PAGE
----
POPULAR Castlederg man, Andy McKane has resigned from the Ulster Unionist Party, claiming the party has abandoned its basic principles by selecting Ian Marshall as the West Tyrone candidate to run in the forthcoming NI Assembly Election in May.
The former Derry City and Strabane District Council representative said he was left with no other choice other than to leave the party after former Irish senator Mr Marshall was chosen as the party's candidate in the upcoming elections.
Mr McKane claims he had the full backing of the party's branch in West Tyrone but lost out to Mr Marshall in the selection process.
"My wife Karen and I have resigned from the Ulster Unionist Party with immediate effect," he said.
"After being chosen by the people of West Tyrone to stand in the upcoming election, to have this decision overturned has made our membership untenable."
Mr Marshall's history in politics - he was the first unionist elected to Irish Senate in 2018 after he was nominated by then-Taoiseach Leo Varadkar - sits uneasily with Mr McKane, who said: "I’m a traditional unionist who believes in the Union.
"I could never align myself with someone who would sit in an Irish government - the same government that gave a safe haven to those who committed murder in Northern Ireland or indeed someone who promotes a protocol that creates a border in the Irish Sea. To me the Union is paramount."
He also criticised Mr Marshall's position on Protocol, going as far as claiming Mr Marshall is "not a unionist". This is refuted strongly by Mr Marshall.
"I've seen the suffering inflicted and carried the coffins of those who gave their lives so that Northern Ireland would remain part of the United Kingdom," continued Mr McKane.
"I understand and respect many people in West Tyrone do not share my vision for Northern Ireland but whilst I respect others’ opinions, I also am entitled to my own.
"I’m a unionist plain and simple and with me what you see is what you get. No unionist could be so foolish as to think there was anything to be gained for unionism by sitting in an Irish government or selling a protocol that creates an Irish Sea border.
"To me, that person is not a unionist.
"That said, the electorate will decide who represents West Tyrone and the election in May will tell the tale.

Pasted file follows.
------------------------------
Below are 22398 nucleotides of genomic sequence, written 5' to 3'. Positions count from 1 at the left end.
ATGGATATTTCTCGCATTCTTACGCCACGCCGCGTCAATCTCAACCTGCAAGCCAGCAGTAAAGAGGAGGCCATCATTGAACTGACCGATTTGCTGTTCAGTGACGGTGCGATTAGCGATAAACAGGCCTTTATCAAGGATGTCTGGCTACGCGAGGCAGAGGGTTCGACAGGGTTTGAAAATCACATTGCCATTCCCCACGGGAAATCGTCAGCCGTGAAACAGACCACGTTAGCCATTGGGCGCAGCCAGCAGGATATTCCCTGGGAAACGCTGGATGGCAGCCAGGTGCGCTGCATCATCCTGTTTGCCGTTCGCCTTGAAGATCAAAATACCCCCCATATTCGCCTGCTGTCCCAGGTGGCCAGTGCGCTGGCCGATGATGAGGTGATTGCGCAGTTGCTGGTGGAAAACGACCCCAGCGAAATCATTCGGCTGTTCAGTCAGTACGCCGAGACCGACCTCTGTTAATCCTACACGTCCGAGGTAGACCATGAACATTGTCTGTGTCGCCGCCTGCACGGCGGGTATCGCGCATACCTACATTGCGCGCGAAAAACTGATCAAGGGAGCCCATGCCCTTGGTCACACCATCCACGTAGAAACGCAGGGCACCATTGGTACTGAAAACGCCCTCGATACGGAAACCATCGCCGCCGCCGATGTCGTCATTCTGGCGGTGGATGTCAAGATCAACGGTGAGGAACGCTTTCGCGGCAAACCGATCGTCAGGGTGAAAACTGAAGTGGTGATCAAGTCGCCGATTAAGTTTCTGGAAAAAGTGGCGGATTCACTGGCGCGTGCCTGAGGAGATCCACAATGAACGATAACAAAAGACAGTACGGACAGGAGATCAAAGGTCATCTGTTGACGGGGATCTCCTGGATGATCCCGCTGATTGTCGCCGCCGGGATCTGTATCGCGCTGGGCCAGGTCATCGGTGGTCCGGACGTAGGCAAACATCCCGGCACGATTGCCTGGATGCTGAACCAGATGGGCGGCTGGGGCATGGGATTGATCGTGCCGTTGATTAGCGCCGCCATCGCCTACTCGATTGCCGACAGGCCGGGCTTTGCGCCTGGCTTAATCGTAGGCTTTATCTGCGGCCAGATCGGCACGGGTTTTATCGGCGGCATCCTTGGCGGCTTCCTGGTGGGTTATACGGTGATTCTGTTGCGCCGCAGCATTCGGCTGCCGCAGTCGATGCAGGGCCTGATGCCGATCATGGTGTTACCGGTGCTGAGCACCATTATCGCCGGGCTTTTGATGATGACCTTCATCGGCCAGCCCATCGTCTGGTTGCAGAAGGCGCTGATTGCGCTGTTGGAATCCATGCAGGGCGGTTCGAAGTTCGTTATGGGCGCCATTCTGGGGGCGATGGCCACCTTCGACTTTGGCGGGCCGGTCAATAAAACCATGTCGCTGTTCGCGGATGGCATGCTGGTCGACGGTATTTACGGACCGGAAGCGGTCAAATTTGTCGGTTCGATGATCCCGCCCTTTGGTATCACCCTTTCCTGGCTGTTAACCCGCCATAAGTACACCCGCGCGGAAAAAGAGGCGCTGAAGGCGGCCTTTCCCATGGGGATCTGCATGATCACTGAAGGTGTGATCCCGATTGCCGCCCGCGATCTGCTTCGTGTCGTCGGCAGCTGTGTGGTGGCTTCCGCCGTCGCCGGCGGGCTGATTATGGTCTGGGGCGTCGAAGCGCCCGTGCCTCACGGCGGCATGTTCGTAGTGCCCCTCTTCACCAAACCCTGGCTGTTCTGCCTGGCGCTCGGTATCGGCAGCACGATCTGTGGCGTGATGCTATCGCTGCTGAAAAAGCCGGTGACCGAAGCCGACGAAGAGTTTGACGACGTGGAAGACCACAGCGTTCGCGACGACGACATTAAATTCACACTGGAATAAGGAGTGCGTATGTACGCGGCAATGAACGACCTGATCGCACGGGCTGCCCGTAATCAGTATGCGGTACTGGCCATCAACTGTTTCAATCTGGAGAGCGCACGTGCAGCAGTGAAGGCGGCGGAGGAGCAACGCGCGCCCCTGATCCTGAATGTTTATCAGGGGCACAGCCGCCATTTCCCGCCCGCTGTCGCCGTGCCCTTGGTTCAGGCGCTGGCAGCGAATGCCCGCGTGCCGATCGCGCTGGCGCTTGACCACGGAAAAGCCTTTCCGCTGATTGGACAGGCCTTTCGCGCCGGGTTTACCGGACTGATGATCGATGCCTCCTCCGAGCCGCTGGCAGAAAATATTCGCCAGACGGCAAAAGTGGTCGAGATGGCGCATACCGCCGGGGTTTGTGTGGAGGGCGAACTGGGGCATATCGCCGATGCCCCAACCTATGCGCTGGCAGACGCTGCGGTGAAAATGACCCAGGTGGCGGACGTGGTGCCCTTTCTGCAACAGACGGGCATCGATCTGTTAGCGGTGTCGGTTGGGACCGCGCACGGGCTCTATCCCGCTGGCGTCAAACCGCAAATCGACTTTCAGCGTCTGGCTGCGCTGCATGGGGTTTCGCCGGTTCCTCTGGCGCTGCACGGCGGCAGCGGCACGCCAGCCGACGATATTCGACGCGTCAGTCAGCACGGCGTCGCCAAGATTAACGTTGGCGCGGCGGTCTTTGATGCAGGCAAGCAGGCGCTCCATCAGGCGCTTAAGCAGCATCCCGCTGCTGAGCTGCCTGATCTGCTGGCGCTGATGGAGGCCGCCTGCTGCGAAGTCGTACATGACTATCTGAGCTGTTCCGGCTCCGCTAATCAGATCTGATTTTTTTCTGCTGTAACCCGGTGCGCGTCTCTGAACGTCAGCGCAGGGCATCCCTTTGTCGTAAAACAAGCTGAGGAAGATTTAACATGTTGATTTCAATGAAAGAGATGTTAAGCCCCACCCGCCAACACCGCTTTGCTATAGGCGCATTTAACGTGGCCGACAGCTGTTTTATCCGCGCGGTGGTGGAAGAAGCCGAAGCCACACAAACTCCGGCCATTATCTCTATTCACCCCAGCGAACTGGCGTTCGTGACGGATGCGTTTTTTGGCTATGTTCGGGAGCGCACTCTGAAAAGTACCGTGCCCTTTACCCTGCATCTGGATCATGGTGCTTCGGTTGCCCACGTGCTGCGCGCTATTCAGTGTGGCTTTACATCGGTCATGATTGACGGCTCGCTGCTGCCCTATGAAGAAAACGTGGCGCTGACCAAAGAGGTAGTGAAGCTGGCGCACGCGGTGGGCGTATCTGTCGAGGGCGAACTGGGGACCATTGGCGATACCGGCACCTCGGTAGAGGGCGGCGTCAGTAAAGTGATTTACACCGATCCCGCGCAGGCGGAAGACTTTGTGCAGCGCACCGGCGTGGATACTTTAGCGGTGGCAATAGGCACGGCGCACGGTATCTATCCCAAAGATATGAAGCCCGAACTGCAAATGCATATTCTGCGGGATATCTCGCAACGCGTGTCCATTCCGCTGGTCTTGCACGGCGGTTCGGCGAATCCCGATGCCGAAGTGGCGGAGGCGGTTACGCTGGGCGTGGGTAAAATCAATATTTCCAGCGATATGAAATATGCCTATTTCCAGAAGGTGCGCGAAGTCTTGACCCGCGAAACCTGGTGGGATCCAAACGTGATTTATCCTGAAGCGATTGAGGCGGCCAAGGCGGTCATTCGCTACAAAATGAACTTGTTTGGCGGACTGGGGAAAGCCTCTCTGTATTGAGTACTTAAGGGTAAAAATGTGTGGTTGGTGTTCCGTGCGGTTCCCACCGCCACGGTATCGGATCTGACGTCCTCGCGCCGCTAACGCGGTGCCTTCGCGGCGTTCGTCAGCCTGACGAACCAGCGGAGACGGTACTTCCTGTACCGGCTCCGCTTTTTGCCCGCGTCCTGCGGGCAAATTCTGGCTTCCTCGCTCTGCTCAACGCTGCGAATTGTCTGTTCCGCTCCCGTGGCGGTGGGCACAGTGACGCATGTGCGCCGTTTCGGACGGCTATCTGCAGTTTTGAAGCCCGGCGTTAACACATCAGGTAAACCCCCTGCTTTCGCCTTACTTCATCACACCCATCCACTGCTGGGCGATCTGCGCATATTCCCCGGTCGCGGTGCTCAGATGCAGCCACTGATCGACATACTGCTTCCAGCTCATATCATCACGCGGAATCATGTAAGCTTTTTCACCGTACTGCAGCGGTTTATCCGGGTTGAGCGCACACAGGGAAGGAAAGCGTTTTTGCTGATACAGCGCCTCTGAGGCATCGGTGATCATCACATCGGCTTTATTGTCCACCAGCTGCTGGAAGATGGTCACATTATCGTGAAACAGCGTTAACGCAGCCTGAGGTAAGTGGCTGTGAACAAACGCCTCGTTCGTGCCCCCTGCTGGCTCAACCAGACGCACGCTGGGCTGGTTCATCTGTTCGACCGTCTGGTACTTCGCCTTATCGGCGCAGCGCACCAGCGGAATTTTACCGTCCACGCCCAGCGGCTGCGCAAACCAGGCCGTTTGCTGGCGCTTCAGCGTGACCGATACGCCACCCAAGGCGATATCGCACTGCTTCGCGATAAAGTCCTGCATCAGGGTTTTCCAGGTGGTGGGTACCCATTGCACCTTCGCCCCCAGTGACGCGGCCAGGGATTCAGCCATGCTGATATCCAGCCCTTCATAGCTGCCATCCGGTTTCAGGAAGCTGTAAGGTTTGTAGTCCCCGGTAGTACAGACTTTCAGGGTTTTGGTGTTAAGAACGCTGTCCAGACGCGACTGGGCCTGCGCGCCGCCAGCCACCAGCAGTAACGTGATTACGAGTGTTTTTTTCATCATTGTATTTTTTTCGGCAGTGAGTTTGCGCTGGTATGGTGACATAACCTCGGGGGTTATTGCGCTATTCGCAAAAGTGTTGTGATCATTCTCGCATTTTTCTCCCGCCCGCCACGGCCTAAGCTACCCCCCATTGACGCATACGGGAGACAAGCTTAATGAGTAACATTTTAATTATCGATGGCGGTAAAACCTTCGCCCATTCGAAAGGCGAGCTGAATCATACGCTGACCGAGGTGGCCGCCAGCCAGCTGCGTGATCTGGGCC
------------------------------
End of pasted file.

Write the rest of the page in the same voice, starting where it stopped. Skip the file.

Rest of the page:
"I would like to thank the West Tyrone Association for all of their hard work and support given to me over the past few years - who knows what the future holds."
Responding to Mr McKane's claims, Mr Marshall said he had the full backing of the unionist party leaders to serve in the Irish Senate.
"At the end of the day, I went to the Irish Senate as an independent unionist," he added.
"I don't know what Andy bases this on because there was a big problem where we weren't being represented. Our voice was absent in that conversation because they were talking about us and we had no input into that conversation.
"Andy has this attitude that this waters down my unionist credentials.
"That's a bit like saying, Your Majesty The Queen shook Martin McGuinness' hand - does that mean she's less of a unionist or less British as a consequence? No one would ever imply that.
"I don't think there's any substance to this criticism and that any less of a unionist. In fact, I'd argue the opposite is true; I'm very secure and confident in my unionist credentials.
"I understand Andy is angry about the selection process, but I have held meetings in Omagh recently and received really positive feedback. People feel this is a breath of fresh air and they want us to talk up positive, constructive unionism.
"I respect Andy and I feel it's disappointing he is stepping away from the party, but ultimately it's his choice."
On his views on the Protocol, Mr Marshall said: "It's no secret that I was very much in the 'Remain' camp when it was talked about Brexit simply because I knew Brexit was going to present us with a number of problems because we share this land border.
"I had a whole multitude of reasons for thinking Brexit was a bad idea and I still fundamentally feel it's a bad idea.
"But we had a number of opportunities in this conversation and as part of that process we have ended up with this Protocol. It's a DUP protocol that we have ended up with.
"Reality is, that whatever happens with the protocol, there's no escaping the fact that we must have a deal, a contract, an agreement an arrangement - some mechanism that deals with the position we are in.
"Some people say the protocol has to stay, but I don't agree with that. I have been misquoted where a headline was taken out of context but if you read the article, I made the point that while we would all like to see the protocol go away, we have to have something there, no matter what we call it or what it may look like. But it must be better than the arrangement we have at the moment.
"When you talk to businesses... some have an advantage with the protocol. There are many businesses that have costs and disadvantages and interruptions to businesses.
"We need to sit down and have a conversation to see how we can make it work. If people feel the protocol threatens them, then you have to take that seriously because if it's reality or perception, then it must be dealt with.
"There are genuine concerns about the protocol so it will need to be changed or amended so it's acceptable for everyone."